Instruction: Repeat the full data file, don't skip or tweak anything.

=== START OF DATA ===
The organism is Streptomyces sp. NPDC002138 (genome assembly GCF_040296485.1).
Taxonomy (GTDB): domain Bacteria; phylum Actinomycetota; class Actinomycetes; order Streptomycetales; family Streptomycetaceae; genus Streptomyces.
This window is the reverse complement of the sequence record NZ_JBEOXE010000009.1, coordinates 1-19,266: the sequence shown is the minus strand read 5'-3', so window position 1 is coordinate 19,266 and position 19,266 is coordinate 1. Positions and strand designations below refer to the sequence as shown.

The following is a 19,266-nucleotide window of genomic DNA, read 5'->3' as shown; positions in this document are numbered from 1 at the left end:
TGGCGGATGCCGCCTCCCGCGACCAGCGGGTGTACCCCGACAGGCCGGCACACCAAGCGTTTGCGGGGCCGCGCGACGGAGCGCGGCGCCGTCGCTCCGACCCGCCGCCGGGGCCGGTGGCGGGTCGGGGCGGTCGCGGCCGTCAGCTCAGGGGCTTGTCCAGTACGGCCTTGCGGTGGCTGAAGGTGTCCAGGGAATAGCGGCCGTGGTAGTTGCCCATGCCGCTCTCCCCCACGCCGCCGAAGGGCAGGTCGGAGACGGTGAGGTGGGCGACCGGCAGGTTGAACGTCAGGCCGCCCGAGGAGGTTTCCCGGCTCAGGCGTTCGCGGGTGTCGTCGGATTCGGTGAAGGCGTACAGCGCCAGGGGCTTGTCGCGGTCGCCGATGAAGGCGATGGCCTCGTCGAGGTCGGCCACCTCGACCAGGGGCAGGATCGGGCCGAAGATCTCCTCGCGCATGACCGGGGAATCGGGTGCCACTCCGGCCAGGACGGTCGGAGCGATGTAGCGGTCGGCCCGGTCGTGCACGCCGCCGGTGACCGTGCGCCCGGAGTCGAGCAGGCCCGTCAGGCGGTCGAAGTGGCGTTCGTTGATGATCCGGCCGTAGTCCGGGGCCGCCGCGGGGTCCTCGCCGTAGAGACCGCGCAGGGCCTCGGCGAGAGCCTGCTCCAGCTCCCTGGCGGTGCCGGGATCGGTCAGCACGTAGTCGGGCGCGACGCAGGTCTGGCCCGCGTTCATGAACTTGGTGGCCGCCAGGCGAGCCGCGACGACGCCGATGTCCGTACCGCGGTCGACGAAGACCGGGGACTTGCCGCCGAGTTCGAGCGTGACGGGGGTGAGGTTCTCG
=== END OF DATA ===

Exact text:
The organism is Streptomyces sp. NPDC002138 (genome assembly GCF_040296485.1).
Taxonomy (GTDB): domain Bacteria; phylum Actinomycetota; class Actinomycetes; order Streptomycetales; family Streptomycetaceae; genus Streptomyces.
This window is the reverse complement of the sequence record NZ_JBEOXE010000009.1, coordinates 1-19,266: the sequence shown is the minus strand read 5'-3', so window position 1 is coordinate 19,266 and position 19,266 is coordinate 1. Positions and strand designations below refer to the sequence as shown.

The following is a 19,266-nucleotide window of genomic DNA, read 5'->3' as shown; positions in this document are numbered from 1 at the left end:
TGGCGGATGCCGCCTCCCGCGACCAGCGGGTGTACCCCGACAGGCCGGCACACCAAGCGTTTGCGGGGCCGCGCGACGGAGCGCGGCGCCGTCGCTCCGACCCGCCGCCGGGGCCGGTGGCGGGTCGGGGCGGTCGCGGCCGTCAGCTCAGGGGCTTGTCCAGTACGGCCTTGCGGTGGCTGAAGGTGTCCAGGGAATAGCGGCCGTGGTAGTTGCCCATGCCGCTCTCCCCCACGCCGCCGAAGGGCAGGTCGGAGACGGTGAGGTGGGCGACCGGCAGGTTGAACGTCAGGCCGCCCGAGGAGGTTTCCCGGCTCAGGCGTTCGCGGGTGTCGTCGGATTCGGTGAAGGCGTACAGCGCCAGGGGCTTGTCGCGGTCGCCGATGAAGGCGATGGCCTCGTCGAGGTCGGCCACCTCGACCAGGGGCAGGATCGGGCCGAAGATCTCCTCGCGCATGACCGGGGAATCGGGTGCCACTCCGGCCAGGACGGTCGGAGCGATGTAGCGGTCGGCCCGGTCGTGCACGCCGCCGGTGACCGTGCGCCCGGAGTCGAGCAGGCCCGTCAGGCGGTCGAAGTGGCGTTCGTTGATGATCCGGCCGTAGTCCGGGGCCGCCGCGGGGTCCTCGCCGTAGAGACCGCGCAGGGCCTCGGCGAGAGCCTGCTCCAGCTCCCTGGCGGTGCCGGGATCGGTCAGCACGTAGTCGGGCGCGACGCAGGTCTGGCCCGCGTTCATGAACTTGGTGGCCGCCAGGCGAGCCGCGACGACGCCGATGTCCGTACCGCGGTCGACGAAGACCGGGGACTTGCCGCCGAGTTCGAGCGTGACGGGGGTGAGGTTCTCG